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FM says freedom of expression can be limited over leafleting ban

All News 08:53 December 17, 2020

By Byun Duk-kun

WASHINGTON, Dec. 16 (Yonhap) -- South Korean Foreign Minister Kang Kyung-wha on Wednesday defended the country's recent passage of a bill prohibiting sending anti-Pyongyang leaflets into North Korea, arguing that freedom of expression can be limited for the safety of people.

South Korea's ruling party-controlled National Assembly approved the leafleting ban Monday despite criticism that it undermines the right to freedom of expression and the country has given in to pressure from Pyongyang.

But the government has stressed that sending such leaflets could provoke the North to engage in bellicose behavior so as to endanger the safety of people living in border regions. Pyongyang has sharply protested such leaflets and even blew up an inter-Korean liaison office in anger earlier this year.

"This is happening in a very sensitive area -- the most militarized zone in the whole world with people living right next to the border area," Kang said in an interview with CNN.

Kang noted there was an argument that the ban on leaflet-sending may undermine the freedom of expression but insisted it will be within the legal boundaries of the International Covenant on Civil and Political Rights (ICCPR).

"Freedom of expression, I think, is absolutely vital to human rights, but it's not absolute. It can be limited," she told the interview.

"According to the ICCPR, we have to (do it) by law, (and) it has to be limited in scope. And it is limited in scope. It is only when these acts pose harm or pose danger to the life and the security of our people," she added.

Kang said in 2014, North Koreans had tried to shoot down balloons carrying such leaflets with "anti-aircraft artillery."

"So in an area, highly militarily tense area where anything can go wrong, lead to even bigger clashes, and the people living near the border have been asking that these activities stop for years," she said.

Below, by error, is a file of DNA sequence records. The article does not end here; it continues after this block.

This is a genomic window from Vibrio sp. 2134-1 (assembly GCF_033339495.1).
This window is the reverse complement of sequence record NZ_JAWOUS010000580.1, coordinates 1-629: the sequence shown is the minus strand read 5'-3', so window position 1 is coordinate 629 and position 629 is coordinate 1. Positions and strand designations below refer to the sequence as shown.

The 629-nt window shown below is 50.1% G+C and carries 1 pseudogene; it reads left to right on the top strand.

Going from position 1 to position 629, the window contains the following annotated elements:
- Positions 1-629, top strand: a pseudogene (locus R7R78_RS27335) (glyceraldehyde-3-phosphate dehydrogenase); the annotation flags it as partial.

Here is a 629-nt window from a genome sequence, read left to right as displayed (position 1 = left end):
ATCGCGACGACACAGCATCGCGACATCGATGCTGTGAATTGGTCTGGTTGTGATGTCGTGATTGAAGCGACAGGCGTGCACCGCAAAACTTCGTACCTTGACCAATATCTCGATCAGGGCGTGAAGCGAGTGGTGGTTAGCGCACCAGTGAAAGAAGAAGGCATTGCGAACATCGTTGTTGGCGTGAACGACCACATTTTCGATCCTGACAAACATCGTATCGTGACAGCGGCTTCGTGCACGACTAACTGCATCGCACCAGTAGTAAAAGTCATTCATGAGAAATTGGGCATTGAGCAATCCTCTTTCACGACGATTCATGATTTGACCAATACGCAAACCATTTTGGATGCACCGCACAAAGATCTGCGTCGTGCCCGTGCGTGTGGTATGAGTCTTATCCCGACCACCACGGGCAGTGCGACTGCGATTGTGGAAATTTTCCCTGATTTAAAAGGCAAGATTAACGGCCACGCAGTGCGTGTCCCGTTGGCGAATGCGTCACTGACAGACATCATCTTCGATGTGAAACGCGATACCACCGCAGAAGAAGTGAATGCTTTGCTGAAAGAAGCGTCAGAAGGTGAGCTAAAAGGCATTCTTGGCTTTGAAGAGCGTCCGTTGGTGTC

The captured image from the website of U.S. cable news network CNN shows South Korean Foreign Minister Kang Kyung-wha speaking in an interview from her Seoul office that was broadcast on Dec. 16, 2020. (Yonhap)

The captured image from the website of U.S. cable news network CNN shows South Korean Foreign Minister Kang Kyung-wha speaking in an interview from her Seoul office that was broadcast on Dec. 16, 2020. (Yonhap)

Asked about current conditions in North Korea with regard to the COVID-19 pandemic, the South Korean foreign minister said the "official story" was the North has had no confirmed case but cast doubts.

"Given that this is a virus that spreads very quickly, and even in countries that quickly closed down the virus got in and spread, it's hard to believe that there aren't any cases, but that's the official story," she said.

Last week, North Korean leader Kim Jong-un's sister, Yo-jong, blasted Kang for making similar remarks at an international forum in Bahrain, saying the South Korean foreign minister will "pay dearly" for her remarks.

Kang said South Korea has offered to work with North Korea to help contain or prevent an outbreak, and that its offer still stands.

"But they have not replied to our offer of working together and assisting to fight this pandemic," she said.

Kang expressed high expectations for the incoming U.S. administration of Joe Biden, noting working with the current Donald Trump administration has been somewhat challenging.

"With the Trump administration, given his very unconventional style, I think that did pose a challenge to those of us who are more used to and comfortable with the more conventional style of doing diplomacy," she said.

Still, she spoke highly of her currently U.S. counterpart, Mike Pompeo.

"We disagreed on many things. We had arguments, but I think the nature of the relationship is such that we can really have a genuine discussion on issues that we don't agree on and move on," she said of Pompeo.

"Given the signals coming from the incoming team during the campaign, after the campaign, their remarks about the importance of the alliance, the importance of South Korea in their global scheme of things, I expect to have a very close, and very good working relationship with my counterpart, and our team and their team," she added.

President-elect Biden is set to be inaugurated on Jan. 20. He has named former Deputy Secretary of State Tony Blinken to be his first secretary of state.


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